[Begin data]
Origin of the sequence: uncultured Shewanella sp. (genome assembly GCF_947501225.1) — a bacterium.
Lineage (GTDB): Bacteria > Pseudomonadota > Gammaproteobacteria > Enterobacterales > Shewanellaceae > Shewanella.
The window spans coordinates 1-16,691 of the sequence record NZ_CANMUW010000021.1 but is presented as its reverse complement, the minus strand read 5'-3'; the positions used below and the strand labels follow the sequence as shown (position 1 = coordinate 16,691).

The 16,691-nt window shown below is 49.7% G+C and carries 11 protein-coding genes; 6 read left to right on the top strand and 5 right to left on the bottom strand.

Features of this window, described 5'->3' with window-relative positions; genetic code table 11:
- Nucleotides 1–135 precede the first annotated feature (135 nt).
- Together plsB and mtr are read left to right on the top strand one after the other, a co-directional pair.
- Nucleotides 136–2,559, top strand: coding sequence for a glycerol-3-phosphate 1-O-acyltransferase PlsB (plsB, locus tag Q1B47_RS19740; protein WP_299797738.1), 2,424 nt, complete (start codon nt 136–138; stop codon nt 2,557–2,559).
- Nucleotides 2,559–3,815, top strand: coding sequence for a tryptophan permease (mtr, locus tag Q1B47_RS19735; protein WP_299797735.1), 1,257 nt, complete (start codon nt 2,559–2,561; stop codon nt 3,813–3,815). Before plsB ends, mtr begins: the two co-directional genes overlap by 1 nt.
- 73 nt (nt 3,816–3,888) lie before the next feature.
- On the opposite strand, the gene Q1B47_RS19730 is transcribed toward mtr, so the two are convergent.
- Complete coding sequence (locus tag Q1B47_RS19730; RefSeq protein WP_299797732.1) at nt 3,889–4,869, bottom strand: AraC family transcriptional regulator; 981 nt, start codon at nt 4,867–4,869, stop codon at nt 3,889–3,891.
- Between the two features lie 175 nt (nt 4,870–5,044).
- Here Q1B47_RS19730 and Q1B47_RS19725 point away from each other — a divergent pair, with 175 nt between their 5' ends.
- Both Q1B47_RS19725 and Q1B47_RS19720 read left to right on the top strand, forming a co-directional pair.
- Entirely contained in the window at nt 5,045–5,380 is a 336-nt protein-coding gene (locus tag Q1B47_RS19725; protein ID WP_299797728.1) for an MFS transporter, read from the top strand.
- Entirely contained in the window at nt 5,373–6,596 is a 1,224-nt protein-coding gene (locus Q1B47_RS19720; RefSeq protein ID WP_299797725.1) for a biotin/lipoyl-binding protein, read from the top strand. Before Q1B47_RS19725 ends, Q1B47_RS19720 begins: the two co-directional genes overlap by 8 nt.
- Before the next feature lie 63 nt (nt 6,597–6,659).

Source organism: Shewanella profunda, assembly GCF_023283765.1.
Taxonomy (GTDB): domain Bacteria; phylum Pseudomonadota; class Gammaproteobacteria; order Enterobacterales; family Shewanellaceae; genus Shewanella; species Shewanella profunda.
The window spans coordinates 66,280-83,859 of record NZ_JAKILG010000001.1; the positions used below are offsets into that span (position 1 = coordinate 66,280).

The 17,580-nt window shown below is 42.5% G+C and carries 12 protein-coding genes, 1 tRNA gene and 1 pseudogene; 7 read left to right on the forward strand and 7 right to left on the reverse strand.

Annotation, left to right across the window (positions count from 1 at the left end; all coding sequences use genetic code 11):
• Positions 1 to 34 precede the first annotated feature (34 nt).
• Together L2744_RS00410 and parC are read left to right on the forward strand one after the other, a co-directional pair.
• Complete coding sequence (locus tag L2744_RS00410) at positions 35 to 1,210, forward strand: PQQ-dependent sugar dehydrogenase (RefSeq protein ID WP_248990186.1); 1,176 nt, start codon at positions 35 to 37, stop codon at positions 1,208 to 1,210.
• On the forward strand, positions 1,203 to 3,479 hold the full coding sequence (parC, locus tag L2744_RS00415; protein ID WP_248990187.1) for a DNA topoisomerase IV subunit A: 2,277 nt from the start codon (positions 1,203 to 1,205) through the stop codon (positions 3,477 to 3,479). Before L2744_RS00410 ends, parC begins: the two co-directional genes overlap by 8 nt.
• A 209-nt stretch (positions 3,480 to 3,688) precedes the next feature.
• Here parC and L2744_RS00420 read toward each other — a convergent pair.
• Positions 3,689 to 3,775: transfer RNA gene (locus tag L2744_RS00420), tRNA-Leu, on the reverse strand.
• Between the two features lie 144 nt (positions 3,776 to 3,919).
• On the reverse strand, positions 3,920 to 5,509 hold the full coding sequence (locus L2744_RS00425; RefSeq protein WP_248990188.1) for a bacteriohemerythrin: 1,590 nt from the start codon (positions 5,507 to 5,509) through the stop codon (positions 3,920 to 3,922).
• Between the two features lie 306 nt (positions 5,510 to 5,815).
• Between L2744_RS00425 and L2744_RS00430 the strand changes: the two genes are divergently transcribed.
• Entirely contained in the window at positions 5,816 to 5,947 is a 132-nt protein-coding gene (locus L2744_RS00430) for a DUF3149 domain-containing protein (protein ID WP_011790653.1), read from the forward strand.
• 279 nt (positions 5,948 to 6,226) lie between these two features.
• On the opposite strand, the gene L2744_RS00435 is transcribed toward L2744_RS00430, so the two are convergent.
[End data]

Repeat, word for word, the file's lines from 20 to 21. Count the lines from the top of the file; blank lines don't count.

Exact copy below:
Taxonomy (GTDB): domain Bacteria; phylum Pseudomonadota; class Gammaproteobacteria; order Enterobacterales; family Shewanellaceae; genus Shewanella; species Shewanella profunda.
The window spans coordinates 66,280-83,859 of record NZ_JAKILG010000001.1; the positions used below are offsets into that span (position 1 = coordinate 66,280).